Throughout the novel, both Pamela and Mr. B. exhibit a notable interest in their own and each other’s clothing. Pamela’s commitment here to embellishing her Master’s waistcoat is notorious among critics as being the flimsiest of excuses for her remaining in his employment. To condemn the waistcoat as a flagrant plot device may, however, be simplistic: Pamela’s ambivalence about the garment, her thinking it first pretty and then ugly and the arbitrariness with which she seizes upon the necessity of its completion, may exemplify her divided feelings about its owner and hence reveal attitudes that are obscure to Pamela herself. Individual readers will decide whether the waistcoat is a clumsy expedient on Richardson’s part or a compelling instance of psychological realism.
Letter XX demonstrates Pamela’s use of clothing as a mark of identity. Earlier, when Mr. B. gave Pamela the set of new garments he had selected for her, he asked her whether she thought that he did not “know [that] pretty Maids wear Shoes and Stockers,” thereby subsuming Pamela under the category “pretty Maids” and, implicitly, under the category of maids with whose hosiery the Squire has been familiar. His question, then, proposed clothing as a mark of group identity, and not a dignified group by Pamela’s lights. Pamela, who stands on her dignity, would naturally prefer to present herself as an individual and distinct from this group. In order to declare her distinction, she assembles for herself a practical and economical wardrobe suitable for life in the country. Some of the articles she sews for herself, and some of the articles she purchases with her own money; crucially, none of the articles is the remnant of another woman’s wardrobe or something that a man wanted her to wear. Pamela is engaged in constructing the identity that she presents visually to the world, and that identity is modest, sturdy, and unpretentious, declaring not what she wants to be but simply what she is. Thus, when Mr. B. pretends to mistake her for “Pamela’s Sister,” she cries out, “Indeed I am Pamela, her own self!”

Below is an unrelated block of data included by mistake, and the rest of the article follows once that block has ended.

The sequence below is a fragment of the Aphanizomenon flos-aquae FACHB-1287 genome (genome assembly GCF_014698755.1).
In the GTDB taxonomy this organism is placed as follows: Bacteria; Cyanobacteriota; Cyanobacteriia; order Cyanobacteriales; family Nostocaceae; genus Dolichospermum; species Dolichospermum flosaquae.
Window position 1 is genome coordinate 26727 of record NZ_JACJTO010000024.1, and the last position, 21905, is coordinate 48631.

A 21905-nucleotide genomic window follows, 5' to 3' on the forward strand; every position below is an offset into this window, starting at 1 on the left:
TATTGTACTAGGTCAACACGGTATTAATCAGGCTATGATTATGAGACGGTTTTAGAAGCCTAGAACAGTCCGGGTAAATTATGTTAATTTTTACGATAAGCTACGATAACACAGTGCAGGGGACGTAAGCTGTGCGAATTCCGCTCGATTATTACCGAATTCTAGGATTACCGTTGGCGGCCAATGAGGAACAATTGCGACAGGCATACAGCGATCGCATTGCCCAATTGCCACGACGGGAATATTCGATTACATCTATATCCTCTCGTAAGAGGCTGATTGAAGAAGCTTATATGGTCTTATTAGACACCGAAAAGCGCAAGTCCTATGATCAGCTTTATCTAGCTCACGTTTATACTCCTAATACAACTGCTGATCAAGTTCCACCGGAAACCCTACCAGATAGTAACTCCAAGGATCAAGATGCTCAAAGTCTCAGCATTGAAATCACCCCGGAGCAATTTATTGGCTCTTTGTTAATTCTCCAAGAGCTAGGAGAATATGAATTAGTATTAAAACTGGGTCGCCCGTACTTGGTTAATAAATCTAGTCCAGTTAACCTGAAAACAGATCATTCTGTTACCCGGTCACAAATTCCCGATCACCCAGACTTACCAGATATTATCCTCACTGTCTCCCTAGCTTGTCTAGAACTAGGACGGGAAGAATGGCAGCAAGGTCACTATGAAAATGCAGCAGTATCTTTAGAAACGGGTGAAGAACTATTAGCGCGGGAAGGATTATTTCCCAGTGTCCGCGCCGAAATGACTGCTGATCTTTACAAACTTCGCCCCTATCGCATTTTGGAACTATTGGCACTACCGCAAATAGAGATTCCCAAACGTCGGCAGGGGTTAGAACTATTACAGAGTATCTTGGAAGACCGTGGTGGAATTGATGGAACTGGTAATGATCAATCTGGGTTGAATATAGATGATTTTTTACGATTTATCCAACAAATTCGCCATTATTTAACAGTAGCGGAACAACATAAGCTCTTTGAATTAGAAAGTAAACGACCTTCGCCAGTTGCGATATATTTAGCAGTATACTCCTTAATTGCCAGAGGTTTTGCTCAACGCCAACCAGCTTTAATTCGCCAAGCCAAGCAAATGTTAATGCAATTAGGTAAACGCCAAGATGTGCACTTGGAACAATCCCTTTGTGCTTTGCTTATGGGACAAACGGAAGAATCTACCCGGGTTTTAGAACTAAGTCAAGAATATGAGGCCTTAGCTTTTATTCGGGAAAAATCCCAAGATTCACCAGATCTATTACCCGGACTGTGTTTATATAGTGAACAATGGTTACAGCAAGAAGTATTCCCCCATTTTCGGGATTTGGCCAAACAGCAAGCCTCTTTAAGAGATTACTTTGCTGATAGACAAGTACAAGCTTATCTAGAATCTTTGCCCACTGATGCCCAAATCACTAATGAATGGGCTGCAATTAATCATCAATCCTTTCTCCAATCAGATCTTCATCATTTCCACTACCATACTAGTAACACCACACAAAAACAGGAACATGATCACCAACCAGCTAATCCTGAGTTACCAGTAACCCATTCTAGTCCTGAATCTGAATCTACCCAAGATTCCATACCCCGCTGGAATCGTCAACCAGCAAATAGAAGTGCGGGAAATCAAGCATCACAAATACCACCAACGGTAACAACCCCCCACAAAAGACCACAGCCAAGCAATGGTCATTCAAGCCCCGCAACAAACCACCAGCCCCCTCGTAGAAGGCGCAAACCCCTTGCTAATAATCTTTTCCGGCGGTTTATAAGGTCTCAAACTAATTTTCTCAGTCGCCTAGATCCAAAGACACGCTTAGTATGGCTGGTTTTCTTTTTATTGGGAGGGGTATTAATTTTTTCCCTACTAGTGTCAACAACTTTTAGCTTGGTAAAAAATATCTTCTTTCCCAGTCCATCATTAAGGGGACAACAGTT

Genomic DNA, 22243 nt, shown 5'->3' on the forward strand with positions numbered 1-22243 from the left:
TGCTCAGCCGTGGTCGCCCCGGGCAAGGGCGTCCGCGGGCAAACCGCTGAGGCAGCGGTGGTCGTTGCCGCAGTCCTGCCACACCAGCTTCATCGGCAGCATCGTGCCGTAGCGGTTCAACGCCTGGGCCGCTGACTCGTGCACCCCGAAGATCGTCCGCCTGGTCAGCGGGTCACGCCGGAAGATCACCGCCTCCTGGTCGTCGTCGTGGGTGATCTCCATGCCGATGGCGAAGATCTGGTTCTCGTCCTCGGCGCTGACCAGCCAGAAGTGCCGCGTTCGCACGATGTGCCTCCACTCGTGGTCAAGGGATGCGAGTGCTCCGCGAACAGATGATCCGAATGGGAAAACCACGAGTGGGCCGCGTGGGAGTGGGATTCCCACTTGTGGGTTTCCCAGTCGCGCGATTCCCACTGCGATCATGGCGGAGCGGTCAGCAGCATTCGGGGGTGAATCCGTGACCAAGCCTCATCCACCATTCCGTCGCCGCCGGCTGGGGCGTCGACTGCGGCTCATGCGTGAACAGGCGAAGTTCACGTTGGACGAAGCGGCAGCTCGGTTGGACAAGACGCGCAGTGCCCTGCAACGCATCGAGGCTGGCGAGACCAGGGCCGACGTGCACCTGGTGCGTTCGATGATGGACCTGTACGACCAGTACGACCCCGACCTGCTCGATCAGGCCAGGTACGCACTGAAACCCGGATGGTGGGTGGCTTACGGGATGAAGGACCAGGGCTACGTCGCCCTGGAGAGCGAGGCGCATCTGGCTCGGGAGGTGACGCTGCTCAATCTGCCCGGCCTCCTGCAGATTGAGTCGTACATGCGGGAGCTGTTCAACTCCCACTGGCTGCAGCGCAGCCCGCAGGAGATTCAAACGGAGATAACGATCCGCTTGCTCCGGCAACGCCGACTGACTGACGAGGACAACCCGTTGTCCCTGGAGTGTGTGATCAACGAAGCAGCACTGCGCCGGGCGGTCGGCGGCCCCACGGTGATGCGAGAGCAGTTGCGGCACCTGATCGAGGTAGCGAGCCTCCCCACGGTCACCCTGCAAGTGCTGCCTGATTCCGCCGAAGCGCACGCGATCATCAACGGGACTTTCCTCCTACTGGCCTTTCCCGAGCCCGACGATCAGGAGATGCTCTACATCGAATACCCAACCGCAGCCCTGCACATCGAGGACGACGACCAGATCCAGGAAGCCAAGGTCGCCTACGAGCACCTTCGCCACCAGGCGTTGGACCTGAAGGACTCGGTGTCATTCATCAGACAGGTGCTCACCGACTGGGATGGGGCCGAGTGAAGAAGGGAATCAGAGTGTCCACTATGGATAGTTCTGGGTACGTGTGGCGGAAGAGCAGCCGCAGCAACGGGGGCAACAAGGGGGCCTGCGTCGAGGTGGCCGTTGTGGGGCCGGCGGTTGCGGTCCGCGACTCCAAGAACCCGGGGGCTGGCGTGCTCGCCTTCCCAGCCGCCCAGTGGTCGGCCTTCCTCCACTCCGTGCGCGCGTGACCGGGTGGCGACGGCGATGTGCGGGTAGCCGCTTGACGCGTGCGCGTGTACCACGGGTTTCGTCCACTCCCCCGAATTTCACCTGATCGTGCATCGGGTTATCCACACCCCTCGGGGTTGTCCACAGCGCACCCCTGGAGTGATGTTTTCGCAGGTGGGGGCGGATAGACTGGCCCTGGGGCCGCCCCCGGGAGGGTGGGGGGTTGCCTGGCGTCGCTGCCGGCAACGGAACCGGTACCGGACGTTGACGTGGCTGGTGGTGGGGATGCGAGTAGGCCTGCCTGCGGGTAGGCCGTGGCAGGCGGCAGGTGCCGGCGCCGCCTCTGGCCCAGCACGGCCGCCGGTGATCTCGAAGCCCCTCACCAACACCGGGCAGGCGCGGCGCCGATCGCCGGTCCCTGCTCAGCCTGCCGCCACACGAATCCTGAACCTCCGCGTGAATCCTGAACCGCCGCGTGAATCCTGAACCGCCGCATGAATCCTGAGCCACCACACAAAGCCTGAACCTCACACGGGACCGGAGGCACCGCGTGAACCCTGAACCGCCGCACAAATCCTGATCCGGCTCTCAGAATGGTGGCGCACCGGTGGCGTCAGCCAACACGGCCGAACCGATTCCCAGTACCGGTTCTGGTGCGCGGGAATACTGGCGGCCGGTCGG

Closely related to the utility of clothing as a sign of personal identity is its utility as a sign of class status. Pamela, whom many critics have accused of being a social climber, has, in this instance at least, no interest in dressing above her station; in fact, she worries about how trashy she would look if she were to return to her parents’ humble home wearing her Lady’s cast-off wardrobe. This anxiety underscores the ambiguous class position Pamela has come to occupy as an “upper” servant, a lady’s companion, and a young woman of incongruously genteel attainments. Her return to her parents must, if she is to maintain any kind of social respectability, involve a deliberate casting-off of the waiting-maid persona, a persona that begins to look sordidly pretentious when seen outside of the peculiar context from which it derives its legitimacy. Interestingly, Pamela here seems scarcely to resent the prospect of descending in the social scale; her main concern is to acknowledge clearly to the world, through her sartorial choices, the role she has embraced.